One of the biggest haulier company in East and Central Africa, Multiple Hauliers paints a picture of persistence and success since its inception on December 16, 1976.
Three Indians, Rajinder Singh Baryan (current Multiple Hauliers MD), Amrik Singh Heer and Tarlochan Singh Heer came together to form the company, but according to the law then, the company could not be registered without a local partner.
They had to get a local partner, who was conversant in the field with financial ability. This was none other than Mr Njenga Kariuki Mungai a multi-million coffee trader then who had multiple trucks and trailers. At this time, he says he had 12 trailers and trucks.
He was the ideal partner, at least.
Certificate of registration shows Mr Mungai as one of the founding members of the company.
Unknown to him, his stint at the company would barely last a decade, as the Indian ‘brothers’ allegedly planned his execution through the Directorate of Criminal Investigations (then Criminal Investigations Department (CID)) boss Mr. Noah Arap Too.
According to Mungai, Too visited their company cafeteria with a gun, which he (Mungai) believed was the weapon meant to assassinate him after efforts to make him surrender his stake at the company failed.
“When I saw the gun I panicked and thought that I could be killed even that same evening. I left my food and walked out. I drove straight home and decided that I was not going to risk my family’s lives,” says Mungai as quoted by a local daily. This was the last time he appeared in the company (1982), or associated with its operations.
“Too started coming to their offices as a guest of the Asians. My dad (Njenga Kariuki Mungai) at first assumed it was normal until two Asian employees confided to him that the guy who was a regular guest was being groomed to kill him. Now my dad had to run away literally he walked out because the CID guy as dad told me used to look at him menacingly but after that info from the Asians he took no chances,” says one of the sons, who spoke to Kahawa Tungu’s investigative desk.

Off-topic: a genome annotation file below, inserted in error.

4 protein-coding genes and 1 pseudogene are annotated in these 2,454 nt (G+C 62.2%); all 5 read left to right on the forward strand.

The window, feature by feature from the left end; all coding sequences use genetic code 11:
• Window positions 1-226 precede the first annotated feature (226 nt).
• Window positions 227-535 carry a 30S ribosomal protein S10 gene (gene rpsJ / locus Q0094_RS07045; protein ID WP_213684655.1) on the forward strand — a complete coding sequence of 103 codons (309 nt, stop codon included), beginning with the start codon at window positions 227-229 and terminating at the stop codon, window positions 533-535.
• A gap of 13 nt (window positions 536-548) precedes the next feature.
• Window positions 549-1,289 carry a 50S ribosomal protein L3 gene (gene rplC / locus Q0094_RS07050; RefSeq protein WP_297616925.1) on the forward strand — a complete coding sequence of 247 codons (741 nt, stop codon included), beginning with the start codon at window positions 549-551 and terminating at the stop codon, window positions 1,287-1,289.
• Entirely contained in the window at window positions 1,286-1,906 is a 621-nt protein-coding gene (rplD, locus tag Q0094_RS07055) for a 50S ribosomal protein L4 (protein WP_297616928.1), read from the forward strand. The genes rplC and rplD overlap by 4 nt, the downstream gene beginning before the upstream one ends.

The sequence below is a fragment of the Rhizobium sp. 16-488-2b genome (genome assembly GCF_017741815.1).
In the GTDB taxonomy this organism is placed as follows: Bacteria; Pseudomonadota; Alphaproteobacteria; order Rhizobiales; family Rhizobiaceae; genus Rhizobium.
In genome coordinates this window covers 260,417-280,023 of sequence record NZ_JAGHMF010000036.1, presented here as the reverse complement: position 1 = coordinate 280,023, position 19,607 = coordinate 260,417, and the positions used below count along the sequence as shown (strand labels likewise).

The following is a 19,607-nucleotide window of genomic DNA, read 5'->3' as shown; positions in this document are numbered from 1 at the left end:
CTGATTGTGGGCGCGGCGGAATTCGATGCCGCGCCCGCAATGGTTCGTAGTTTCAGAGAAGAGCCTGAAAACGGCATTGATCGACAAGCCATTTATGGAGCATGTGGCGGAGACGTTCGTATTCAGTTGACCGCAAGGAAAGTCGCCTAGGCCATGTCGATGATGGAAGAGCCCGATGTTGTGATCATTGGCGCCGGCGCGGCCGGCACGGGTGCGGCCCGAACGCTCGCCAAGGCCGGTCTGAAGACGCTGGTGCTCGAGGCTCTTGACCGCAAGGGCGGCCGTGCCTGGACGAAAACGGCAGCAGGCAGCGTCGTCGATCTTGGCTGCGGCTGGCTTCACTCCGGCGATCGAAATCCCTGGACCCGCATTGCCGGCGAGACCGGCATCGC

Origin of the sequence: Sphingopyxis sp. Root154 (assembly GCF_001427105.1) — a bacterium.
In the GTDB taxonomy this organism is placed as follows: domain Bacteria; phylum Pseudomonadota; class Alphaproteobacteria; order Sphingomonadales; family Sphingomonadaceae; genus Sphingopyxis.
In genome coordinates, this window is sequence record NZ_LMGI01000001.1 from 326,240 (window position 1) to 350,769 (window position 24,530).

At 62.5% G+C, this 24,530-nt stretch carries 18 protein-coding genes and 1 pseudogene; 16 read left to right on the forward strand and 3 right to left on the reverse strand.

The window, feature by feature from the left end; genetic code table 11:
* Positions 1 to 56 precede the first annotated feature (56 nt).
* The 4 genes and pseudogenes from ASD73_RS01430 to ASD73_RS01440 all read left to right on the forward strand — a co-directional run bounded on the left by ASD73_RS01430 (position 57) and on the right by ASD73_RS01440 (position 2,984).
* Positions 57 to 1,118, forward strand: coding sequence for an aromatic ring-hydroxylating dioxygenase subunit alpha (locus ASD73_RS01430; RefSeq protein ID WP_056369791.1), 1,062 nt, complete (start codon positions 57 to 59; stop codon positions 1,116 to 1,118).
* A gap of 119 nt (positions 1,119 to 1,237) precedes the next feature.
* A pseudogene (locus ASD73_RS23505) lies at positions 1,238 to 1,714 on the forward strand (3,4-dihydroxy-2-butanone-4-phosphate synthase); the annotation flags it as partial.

Despite this, his roots can still be traced in the company, as it still used his postal address (41391), as of a gazette notices of 1978.
Daily Nation reports that by 1978 Amrik, Tarlochan and Rajinder had 47 trucks through Amithoo Transporters and Safari Garage Limited, while Mr. Mungai had 34 trucks and they were now working under the Multiple Hauliers.
Business was booming and by 1980 the company bought two pieces of land for offices and warehouses in Nairobi and Mombasa.
Mr. Mungai even wrote a letter to the then Minister of State G. G. Kariuki requesting for land allocation in Industrial Area for the company, which was growing very fast.
With all done and having been forced to leave, Mungai was evicted from his home in Buruburu over rent arrears. His children were evicted from school for lack of fees, even as the Indian brothers continued eating from his sweat.
He could not even hire lawyers to claim what was rightfully his.
“If you don’t have money it is difficult to retain lawyers. Funds were limited and I also had to think about my family. In 1990 I could not afford rent so my family and I moved in with my sister in Huruma for a year before finally moving to this house (California, Eastleigh),” he reveals.
Currently, Mr. Mungai does small brokerage jobs mostly for friends. His wife and daughter Magdalene sell groceries in Gikomba market.
“Multiple Hauliers is today one of the biggest logistics firms in Kenya with a fleet of over 1,000 bright orange trucks with blue stripes,” reports Nation.
According to the family, retired President Daniel Moi was the one who was bulldozing his entry into the company.
“We ended up as paupers courtesy of them so we want to get our share back,” says his son.